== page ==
How about a way to gauge your training, whatever your level of fitness and whatever your goal? Something that can rate your toil and sweat, so that you can get the right balance between challenging workouts, recovery sessions and rest?
Enter TRIMP, or Training Impulse. This is a fairly simple concept (as all the good ones are) that uses heart rate (HR) zones and a simple weighting system to calculate the amount of work done in a training session, a race, a week’s riding or a whole month’s worth.
This data has been used by Spanish sports scientists to calculate the TRIMP value of pro level races . It was with this method that they concluded that the Tour and the Vuelta present a similar load on the cyclists despite being of different lengths.
TRIMP HR zones [see definitions below] are calculated by having some physiological markers calculated as a rider performs a RAMP test in a laboratory. This specifically looks for a rider’s ventilatory threshold (defining the top of Zone 1 (Z1), bottom of Z2) and the respiratory compensation point (defining the top of Z2, bottom of Z3). Maximum HR defines the top of Z3. These two junctions at Z1/Z2 and Z2/Z3 are calculated using breath-bybreath analysis of a rider’s breathing – so not the sort of thing you can muster up at home.
However, using HR data from the above riders (Lucia et al 2003) and a group of runners (Esteve-Lano et al 2005)  it is possible for you to approximate your HR where the zones start and stop. Take a look at the graph here which shows where the tops of each zone are.
Data comparing the hr zone spans of a group of riders (yellow columns) and: data comparing the hr zone spans of a group of riders (yellow columns) and BikeRadar
Data comparing the HR zone spans of a group of riders (yellow columns) and runners (red columns) and how many TRIMP points to allocate each HR zone
As you can see they are fairly close although not exactly pinpoint perfect. Given the variations of rider fitness and assuming you do not get a lab test the zones can be approximated as:
Z1 HR resting to 75% HR max every minute is ONE TRIMP POINT
Z2 76% to 85% HR max every minute is TWO TRIMP POINTS
Z3 86% to 100% HR max every minute is THREE TRIMP POINTS.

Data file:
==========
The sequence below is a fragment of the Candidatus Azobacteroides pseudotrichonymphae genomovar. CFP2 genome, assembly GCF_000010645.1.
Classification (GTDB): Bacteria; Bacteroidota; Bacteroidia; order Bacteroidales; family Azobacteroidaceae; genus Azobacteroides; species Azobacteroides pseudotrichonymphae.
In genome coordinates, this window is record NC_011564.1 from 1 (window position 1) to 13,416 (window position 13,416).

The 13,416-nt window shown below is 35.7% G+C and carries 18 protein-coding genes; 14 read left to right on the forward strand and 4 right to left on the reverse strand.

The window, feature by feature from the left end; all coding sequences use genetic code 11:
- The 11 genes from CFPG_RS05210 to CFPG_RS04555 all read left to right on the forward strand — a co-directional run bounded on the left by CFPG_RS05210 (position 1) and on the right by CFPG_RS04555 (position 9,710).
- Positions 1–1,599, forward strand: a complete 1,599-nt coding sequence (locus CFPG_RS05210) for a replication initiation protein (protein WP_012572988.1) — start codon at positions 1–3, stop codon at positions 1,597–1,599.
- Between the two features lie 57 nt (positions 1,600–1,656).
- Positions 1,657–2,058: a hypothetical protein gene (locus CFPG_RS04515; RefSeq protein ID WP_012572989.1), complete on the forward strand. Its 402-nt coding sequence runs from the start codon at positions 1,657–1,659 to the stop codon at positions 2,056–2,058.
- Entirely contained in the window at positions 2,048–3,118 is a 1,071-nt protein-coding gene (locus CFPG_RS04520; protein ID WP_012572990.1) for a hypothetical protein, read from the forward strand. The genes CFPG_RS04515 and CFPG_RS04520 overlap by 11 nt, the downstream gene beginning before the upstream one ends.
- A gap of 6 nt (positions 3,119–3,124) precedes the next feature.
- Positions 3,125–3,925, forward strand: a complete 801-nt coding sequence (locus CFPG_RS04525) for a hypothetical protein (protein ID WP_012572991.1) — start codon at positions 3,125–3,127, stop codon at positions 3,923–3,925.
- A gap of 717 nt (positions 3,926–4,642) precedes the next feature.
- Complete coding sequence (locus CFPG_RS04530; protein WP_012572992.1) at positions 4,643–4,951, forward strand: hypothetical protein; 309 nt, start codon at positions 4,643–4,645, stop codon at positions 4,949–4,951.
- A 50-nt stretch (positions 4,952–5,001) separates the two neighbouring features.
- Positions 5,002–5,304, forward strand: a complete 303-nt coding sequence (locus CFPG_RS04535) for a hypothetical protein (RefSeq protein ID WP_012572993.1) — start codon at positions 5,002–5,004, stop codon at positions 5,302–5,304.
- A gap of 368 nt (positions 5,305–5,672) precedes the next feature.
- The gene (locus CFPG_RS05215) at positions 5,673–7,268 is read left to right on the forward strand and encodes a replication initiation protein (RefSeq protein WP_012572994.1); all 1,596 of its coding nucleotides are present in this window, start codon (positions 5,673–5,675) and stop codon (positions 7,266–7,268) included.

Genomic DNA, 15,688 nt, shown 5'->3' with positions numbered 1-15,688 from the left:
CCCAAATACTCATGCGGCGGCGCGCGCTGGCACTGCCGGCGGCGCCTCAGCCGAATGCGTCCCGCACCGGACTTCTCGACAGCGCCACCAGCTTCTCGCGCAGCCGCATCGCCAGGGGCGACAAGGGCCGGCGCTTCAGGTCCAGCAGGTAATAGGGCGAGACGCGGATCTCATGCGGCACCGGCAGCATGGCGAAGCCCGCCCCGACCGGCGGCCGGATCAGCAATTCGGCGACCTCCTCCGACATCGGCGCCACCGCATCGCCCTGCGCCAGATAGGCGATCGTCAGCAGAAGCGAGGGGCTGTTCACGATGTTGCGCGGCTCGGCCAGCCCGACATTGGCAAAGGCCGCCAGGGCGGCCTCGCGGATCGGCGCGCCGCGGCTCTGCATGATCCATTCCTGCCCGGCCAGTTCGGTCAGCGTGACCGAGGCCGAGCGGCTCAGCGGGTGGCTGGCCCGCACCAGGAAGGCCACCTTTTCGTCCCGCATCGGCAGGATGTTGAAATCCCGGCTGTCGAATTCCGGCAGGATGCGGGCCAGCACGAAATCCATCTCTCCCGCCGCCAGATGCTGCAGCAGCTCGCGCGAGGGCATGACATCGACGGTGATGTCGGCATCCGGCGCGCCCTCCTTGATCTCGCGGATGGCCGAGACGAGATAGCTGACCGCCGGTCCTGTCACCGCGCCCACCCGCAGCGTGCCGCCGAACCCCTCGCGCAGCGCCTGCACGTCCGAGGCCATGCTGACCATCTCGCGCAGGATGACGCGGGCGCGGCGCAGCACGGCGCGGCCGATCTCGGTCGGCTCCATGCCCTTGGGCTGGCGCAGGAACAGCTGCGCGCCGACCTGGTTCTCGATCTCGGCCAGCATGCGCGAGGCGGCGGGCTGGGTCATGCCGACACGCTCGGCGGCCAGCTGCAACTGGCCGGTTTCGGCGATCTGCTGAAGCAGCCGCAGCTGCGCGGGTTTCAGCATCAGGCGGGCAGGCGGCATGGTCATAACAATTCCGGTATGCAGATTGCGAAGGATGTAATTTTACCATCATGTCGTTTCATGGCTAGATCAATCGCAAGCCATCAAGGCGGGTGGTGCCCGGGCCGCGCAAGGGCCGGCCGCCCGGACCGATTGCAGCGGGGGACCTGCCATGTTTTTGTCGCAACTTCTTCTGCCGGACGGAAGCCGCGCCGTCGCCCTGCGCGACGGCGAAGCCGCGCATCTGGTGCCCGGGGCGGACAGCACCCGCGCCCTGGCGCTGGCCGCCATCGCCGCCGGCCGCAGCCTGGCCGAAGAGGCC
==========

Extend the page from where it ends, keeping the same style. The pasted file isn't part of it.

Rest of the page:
So a rider with a HR max of 185 has zone junctions at 139 and 159. Thus using the weighting value of each minute in the respective zones a total TRIMP Value can be calculated. So a 3h ride in Z1 (180×1) gives 180 points but a 25-mile TT effort with 10mins in Z2 (10×2) and 52mins in Z3 (52×3) gives a TRIMP score of 20+156 = 176. Different ways to get a similar TRIMP value.
TRIMP CALCULATION Consider a rider’s TRIMP points (pts) as he spends five days on the bike: MON Rollers recovery: 60min Z1 (60 TRIMP) TUE Chain Gang: 30min Z1, 15min Z2, 55min Z3 (225 TRIMP) WED Rest THR Interval session: 22min Z1, 20min Z2, 35min Z3 (167 TRIMP) FRI Rest SAT Club ‘10’: 25min Z1, 10min Z2, 28min Z3 (129 TRIMP) SUN Long club Ride: 160min Z1, 20min Z2 (200 TRIMP)
It can be seen that the Tuesday and Sunday sessions are actually harder than the race of the week. Granted it’s hard to go hard but the body also gets tired when you go long, or long and fairly hard. Monday, Wednesday and Friday give the required R&R, by Wednesday four days in a row will mean a day off is vital (accumulative four day score of 614 TRIMP).
The research so far – and I must stress that TRIMP, like other zoning formulas, is a theory and not a fact – backs up several concepts, eg. that base building is a key foundation to fitness and that high-end sessions are needed if you wish to compete but not more than about 20% of total volume.
Research on cross country skiers , backs up the runners’ data  referred to earlier that close to three quarters of your training should be less than three quarters effort (or somewhere under 70-80% of HRmax. Sorry it’s not an exact number but it equates to most of your training being mostly steady.
In fact in national level athletes the Z1 training volume was shown to be the most significant factor in determining performance in an event of around 35 minutes . Yes, top end efforts were done but only 20 and 10% in Z2 and Z3 respectively.
So for a rider with 10 hours training this means 120mins in Z2 and 60mins in Z3 – at the very most. Conversely it means that 7 hours are spent below 75% HRmax – every minute above is increasing your Z2 score and not your Z1 score. So we don’t have universal exact percentages of where Z1 and Z2 exist but it is a novel way to calculate the training or fitness value of a session.
Not only that but pro cyclists’ racing efforts, elite runners’ competition build up and well trained XC skiers appear to support TRIMP as a valid system. Even those looking to lose weight can use this as a great way to get motivated by aiming to keep score of their TRIMP points – a lot more valid than just hours spent riding. It’s as easy as one, two, three…
 Lucia, A.J. et al (2003) Tour de France versus Vuelta a Espana: which is
harder? Med. Sci. Sports Exerc. 35(5): 872-878.
 Esteve-Lanao, J. et al (2005) How do endurance runners actually train?
Relationship with competition performance. Med. Sci. Sports Exerc. 37(3):
 Seiler, K.S. & Kjerland, G.Ø. (2005) Quantifying training intensity
distribution in elite endurance athletes: is there evidence for an optimal
distribution? Scand. J. Med. Sci. Sports. In press.